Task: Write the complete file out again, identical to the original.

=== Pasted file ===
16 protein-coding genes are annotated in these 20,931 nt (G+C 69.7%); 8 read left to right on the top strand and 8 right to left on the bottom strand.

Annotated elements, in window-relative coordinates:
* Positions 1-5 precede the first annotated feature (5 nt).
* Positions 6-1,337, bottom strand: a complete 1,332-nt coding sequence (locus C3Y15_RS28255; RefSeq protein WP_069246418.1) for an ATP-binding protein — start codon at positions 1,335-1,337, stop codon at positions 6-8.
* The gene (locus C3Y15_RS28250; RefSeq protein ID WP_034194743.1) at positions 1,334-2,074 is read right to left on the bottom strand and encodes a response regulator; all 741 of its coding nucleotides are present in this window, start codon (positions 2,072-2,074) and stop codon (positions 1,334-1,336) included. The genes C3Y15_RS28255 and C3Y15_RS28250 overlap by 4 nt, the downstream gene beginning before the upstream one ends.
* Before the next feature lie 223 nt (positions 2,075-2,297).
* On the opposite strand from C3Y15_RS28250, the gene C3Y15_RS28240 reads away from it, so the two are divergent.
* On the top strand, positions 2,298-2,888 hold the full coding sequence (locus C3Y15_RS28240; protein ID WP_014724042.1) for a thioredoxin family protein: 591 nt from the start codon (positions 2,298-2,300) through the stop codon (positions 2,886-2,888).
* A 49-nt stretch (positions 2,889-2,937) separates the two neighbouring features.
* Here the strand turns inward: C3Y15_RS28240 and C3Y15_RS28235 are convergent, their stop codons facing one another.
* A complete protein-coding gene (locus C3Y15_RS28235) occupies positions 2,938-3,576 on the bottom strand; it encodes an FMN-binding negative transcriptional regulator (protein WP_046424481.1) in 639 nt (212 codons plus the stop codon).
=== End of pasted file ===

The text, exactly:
16 protein-coding genes are annotated in these 20,931 nt (G+C 69.7%); 8 read left to right on the top strand and 8 right to left on the bottom strand.

Annotated elements, in window-relative coordinates:
* Positions 1-5 precede the first annotated feature (5 nt).
* Positions 6-1,337, bottom strand: a complete 1,332-nt coding sequence (locus C3Y15_RS28255; RefSeq protein WP_069246418.1) for an ATP-binding protein — start codon at positions 1,335-1,337, stop codon at positions 6-8.
* The gene (locus C3Y15_RS28250; RefSeq protein ID WP_034194743.1) at positions 1,334-2,074 is read right to left on the bottom strand and encodes a response regulator; all 741 of its coding nucleotides are present in this window, start codon (positions 2,072-2,074) and stop codon (positions 1,334-1,336) included. The genes C3Y15_RS28255 and C3Y15_RS28250 overlap by 4 nt, the downstream gene beginning before the upstream one ends.
* Before the next feature lie 223 nt (positions 2,075-2,297).
* On the opposite strand from C3Y15_RS28250, the gene C3Y15_RS28240 reads away from it, so the two are divergent.
* On the top strand, positions 2,298-2,888 hold the full coding sequence (locus C3Y15_RS28240; protein ID WP_014724042.1) for a thioredoxin family protein: 591 nt from the start codon (positions 2,298-2,300) through the stop codon (positions 2,886-2,888).
* A 49-nt stretch (positions 2,889-2,937) separates the two neighbouring features.
* Here the strand turns inward: C3Y15_RS28240 and C3Y15_RS28235 are convergent, their stop codons facing one another.
* A complete protein-coding gene (locus C3Y15_RS28235) occupies positions 2,938-3,576 on the bottom strand; it encodes an FMN-binding negative transcriptional regulator (protein WP_046424481.1) in 639 nt (212 codons plus the stop codon).